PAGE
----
Some things are true. Two plus two are four. The earth is warming due to the use of fossil fuels. Invasion and colonialism founded much of European wealth. Concepts of race arose to justify invasion, colonialism and the violent exploitation of some people.
When we don’t teach children the truth about any of these things, we do them no favours. I know this, because I was a child who was not taught about invasion and colonialism, and so was my short-term-stepbrother, who I’ll call J.
It was odd not to be taught about invasion and colonialism as a child living in Kansas – land that had been obviously invaded and colonialised two generations previously. We celebrated Thanksgiving, when the pilgrims thanked the First Nation people for saving them from starvation. At school, we glimpsed other First Nations people in The Deerslayer and ‘Hiawatha’ and stories of Sacajawea and Pocahontas. At home, in films and on television, we watched horrible bands of savages murder brave pioneers and cowboys. The pioneers and cowboys were us, Americans. Noone had to explain the logic of confining horrible bands of savages to reservations: in fact, I felt quite relieved that this had been done.
A bright child could, however, see holes in this narrative. How did Hiawatha and Sacajawea turn into ravening hordes of killers? The adults at school and home had a standard answer for this enquiry. These people had been from different tribes. It was the Apache, Commanche, Cherokee and Sioux who had caused all the ruckus.
We had two Cherokee boys in our class and one went ‘home’ to the reservation every holiday to spend it with his grandfather, learning the ‘old ways’. Robbie was not reticent about the omissions of our education, and told us about the forcible relocation of his tribe known as the Trail of Tears. I also noticed that some television shows and films presented alternate views about tribal uprisings – and even about our right to take tribal lands.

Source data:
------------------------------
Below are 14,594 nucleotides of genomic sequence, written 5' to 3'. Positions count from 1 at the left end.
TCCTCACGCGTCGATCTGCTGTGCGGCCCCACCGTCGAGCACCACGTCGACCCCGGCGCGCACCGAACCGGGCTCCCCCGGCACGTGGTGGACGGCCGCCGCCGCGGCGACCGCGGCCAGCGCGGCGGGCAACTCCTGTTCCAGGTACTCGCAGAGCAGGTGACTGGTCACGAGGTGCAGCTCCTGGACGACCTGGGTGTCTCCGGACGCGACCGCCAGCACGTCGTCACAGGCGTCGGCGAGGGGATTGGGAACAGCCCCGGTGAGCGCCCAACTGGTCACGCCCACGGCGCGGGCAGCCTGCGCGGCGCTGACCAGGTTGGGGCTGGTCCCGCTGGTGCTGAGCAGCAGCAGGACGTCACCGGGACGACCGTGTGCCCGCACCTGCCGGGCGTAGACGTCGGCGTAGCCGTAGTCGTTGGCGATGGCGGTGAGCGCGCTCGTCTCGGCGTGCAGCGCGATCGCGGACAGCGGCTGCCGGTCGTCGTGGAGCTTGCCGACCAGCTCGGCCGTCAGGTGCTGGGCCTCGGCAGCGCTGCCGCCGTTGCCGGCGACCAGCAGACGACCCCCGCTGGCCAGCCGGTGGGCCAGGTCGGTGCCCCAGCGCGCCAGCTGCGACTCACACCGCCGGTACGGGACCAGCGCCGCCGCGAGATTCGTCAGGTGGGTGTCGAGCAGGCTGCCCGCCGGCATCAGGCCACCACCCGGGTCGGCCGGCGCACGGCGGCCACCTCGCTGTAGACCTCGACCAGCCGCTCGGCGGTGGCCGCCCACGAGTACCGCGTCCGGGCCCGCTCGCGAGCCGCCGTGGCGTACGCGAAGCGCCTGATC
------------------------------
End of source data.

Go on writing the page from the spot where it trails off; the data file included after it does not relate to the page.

Learning about the great buffalo slaughter convinced me that the settlers had not really been the good guys. In the end, the only way we could defeat the tribes’ light calvary was to cut off their food supply, and this was clearly despicable. Although my great-grandparents had participated in the Oklahoma Land Rush, I began to feel my heritage wasn’t wholly desirable. I knew what hunters were like – in my family, you got a BB gun at eight, a bird gun at ten and your first deer rifle at twelve. I knew when trophy hunting or hunting for the pot turned into slaughter. I’d seen it first-hand. I could easily imagine the buffalo slaughter.
And so, around the age of ten, I turned a jaundiced eye on the ‘balanced’ learning of my childhood.
‘J' was different. J had not grown up in my family. I acquired him when I was seventeen, his brother was fifteen and J was thirteen. We were all children of messy 1970s divorces, and J was particularly troubled by the two different versions supplied to him about the end of his parents’ marriage. He liked to sit on the roof and smoke pot. When I joined him there, he would complain about everyone having their own ‘reality’. He just wanted to know what was true, who to believe.